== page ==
More On NYS Pass-Through Tax
As discussed in our posts on August 26, 2021 and June 3, 2021, New York State has created an optional pass-through entity tax which can be used as a workaround for owners of pass-through entities that are affected by the $10,000 federal limitation on the itemized deduction for state and local taxes (often referred to as the SALT cap). The optional tax is effective for tax years beginning on or after January 1, 2021.
The Credit on Personal Income Tax Returns is Refundable: New York State TSB-M-21(1)C, (1)I indicates that each owner of an entity will receive a New York State income tax credit for the entity-level tax that was paid on the owner’s share of the entity’s income, if the entity opts into the optional pass-through entity tax. The credit will be claimed on the new Form IT-653, Pass-Through Entity Tax Credit, on each owner’s New York personal income tax return.
To the extent that this credit exceeds the New York personal income tax liability of the owner, the excess will be refunded to that owner, since the credit on Form IT-653 will be a refundable credit.
Assessing the Cost-Effectiveness of the Optional Pass-Through Tax: Practitioners should assess whether the compliance costs of making the election to opt into this new tax and the cost of preparing the annual return are justified by the tax savings from this optional tax. In addition to making the annual election and filing the annual return, beginning with the 2022 tax year, entities will also be required to make quarterly estimated tax payments for this optional tax.
Practitioners should assist clients in assessing whether the potential federal income tax savings is worth the additional compliance costs that will occur if an entity opts to be subject to this new pass-through entity tax. Electing to be subject to this new tax and complying with the rules for it requires additional time and effort; it appears that either the client must spend time doing this extra work, or the client must retain the practitioner to do the extra work. Determining whether the cost of this extra work is justified requires some analysis.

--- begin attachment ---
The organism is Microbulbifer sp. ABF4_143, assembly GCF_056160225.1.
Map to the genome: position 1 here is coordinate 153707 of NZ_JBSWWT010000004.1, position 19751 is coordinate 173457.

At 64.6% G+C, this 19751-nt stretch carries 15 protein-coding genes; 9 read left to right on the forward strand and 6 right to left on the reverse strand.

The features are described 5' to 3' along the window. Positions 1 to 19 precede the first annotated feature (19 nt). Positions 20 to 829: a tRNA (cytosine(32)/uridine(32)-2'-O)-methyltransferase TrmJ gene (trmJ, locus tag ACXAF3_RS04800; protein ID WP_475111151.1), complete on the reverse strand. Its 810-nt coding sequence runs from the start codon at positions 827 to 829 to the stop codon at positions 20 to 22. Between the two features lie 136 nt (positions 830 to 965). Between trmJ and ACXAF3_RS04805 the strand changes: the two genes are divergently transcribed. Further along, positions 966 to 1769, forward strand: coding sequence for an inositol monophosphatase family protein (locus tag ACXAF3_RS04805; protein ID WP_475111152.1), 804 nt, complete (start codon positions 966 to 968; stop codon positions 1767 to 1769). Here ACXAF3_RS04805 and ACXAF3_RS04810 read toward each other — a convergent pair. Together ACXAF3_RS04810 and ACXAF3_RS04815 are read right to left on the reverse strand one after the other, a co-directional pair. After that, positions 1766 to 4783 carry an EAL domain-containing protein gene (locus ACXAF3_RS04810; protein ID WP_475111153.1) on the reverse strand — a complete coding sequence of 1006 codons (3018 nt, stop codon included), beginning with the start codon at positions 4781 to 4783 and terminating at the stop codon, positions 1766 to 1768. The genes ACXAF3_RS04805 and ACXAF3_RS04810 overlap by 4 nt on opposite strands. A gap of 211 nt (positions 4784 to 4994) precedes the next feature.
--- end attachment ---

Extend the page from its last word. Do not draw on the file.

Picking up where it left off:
For example, assume that an owner of a pass-through entity has a $100,000 share of income, and assume that the optional pass-through entity tax on this share of income would be $6,850. (This is computed as $100,000 x 6.85%; higher rates can apply, depending on the income level of the pass-through entity.)
This $6,850 of tax would be paid by the entity to New York State, and it would reduce the income reported to the owner on the federal Schedule K-1, since the tax would be a deductible business expense for federal income tax purposes.
Assume that the owner’s federal income tax rate is 35%. This $6,850 reduction of federal income results in a federal income tax savings of $2,398 (35% x $6,850). The owner also receives a credit on the owner’s New York personal income tax return for the $6,850 paid by the entity, and this refundable credit reduces the owner’s New York income tax liability.
Reminder: If the entity does not elect to opt into the optional pass-through entity tax, any New York personal income tax paid by the owner on the $100,000 share of income from the entity will probably not provide any federal income tax benefit for the owner, due to the $10,000 cap that applies to state and local taxes paid personally by the owner.
In this example, the practitioner and the client would need to compare the $2,398 federal income tax savings to the compliance costs of making the election and complying with its requirements.
Obviously, the higher the share of income from the pass-through entity and the higher the federal income tax rate of the owner, the more likely the tax savings will exceed the compliance costs. Conversely, for entities with lower income and/or owners subject to lower federal income tax rates, the compliance costs may be higher than the potential tax savings.